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PEER REVIEWS MUST BE DISCLOSED IN TENURE CASES, COURT RULES
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PEER REVIEWS MUST BE DISCLOSED IN TENURE CASES, COURT RULES

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Colleges and universities generally must disclose confidential peer review records when accused of illegally denying tenure to a faculty member, the Supreme Court ruled Tuesday.

Unanimously rejecting ``academic freedom' arguments, the court said colleges and universities enjoy no special privilege to withhold such information.``The costs associated with racial and sexual discrimination in institutions of higher learning are very substantial,' Justice Harry A. Blackmun wrote for the court. ``Few would deny that ferreting out this information is a great, if not compelling, government interest.'

He added: ``If there is a 'smoking gun' to be found that demonstrates discrimination in tenure decisions, it is likely to be tucked away in peer review files.'

The decision is a key preliminary victory for a University of Pennsylvania professor challenging her denial of tenure, a lifetime appointment.

And it represents an enormous defeat for the nation's universities and colleges, united in the contention that disclosure of confidential statements about professors considered for tenure would inhibit candor by those who make the evaluations.

Penn's appeal from a federal appeals court ruling that disclosure is required had been supported by Princeton, Brown, Stanford, Harvard, Yale and the American Council on Education.

Those lined up against Penn in the closely watched case included the National Organization for Women's Legal Defense and Education Fund and the American Association of University Women's Advocacy Fund.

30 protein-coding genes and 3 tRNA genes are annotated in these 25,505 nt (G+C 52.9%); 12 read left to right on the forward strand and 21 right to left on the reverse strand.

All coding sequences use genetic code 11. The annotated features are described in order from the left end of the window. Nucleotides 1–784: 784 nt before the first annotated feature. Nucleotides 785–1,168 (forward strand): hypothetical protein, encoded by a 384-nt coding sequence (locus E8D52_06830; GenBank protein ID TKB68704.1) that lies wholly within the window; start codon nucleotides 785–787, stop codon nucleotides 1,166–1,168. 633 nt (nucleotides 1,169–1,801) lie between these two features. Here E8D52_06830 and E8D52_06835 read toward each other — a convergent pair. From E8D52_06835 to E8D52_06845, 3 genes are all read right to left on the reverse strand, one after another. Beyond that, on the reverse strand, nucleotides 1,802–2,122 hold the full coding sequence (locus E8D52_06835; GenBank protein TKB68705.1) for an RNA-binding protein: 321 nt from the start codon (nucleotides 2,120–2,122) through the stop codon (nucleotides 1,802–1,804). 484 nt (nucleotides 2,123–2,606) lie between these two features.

Blackmun said past court rulings extending constitutional protection for so-called academic freedom only applied to government attempts ``to control or direct the content of speech engaged in by a university or those affiliated with it.'

The court refused to recognize what Blackmun called ``an expanded right of academic freedom to protect confidential peer review materials from disclosure.'

William Rogers, president of Guilford College, calls the ruling a defeat for the quality of higher education.

``Any person who feels that they have been prejudicially treated is the winner,' Rogers said. ``But I think the loser is the quality of higher education nationally because tenure is both an incentive and a reward as well as an insurance of academic freedom.

``In other words, it is the single most important checkpoint for quality in building of a faculty.'

Furthermore, Rogers says, the ruling could put the whole system of tenure in jeopardy.

``That is to say, colleges and universities may move away from the granting of tenure at all if they don't have the discretionary capability to make honest negative as well as honest positive decisions about tenure.'

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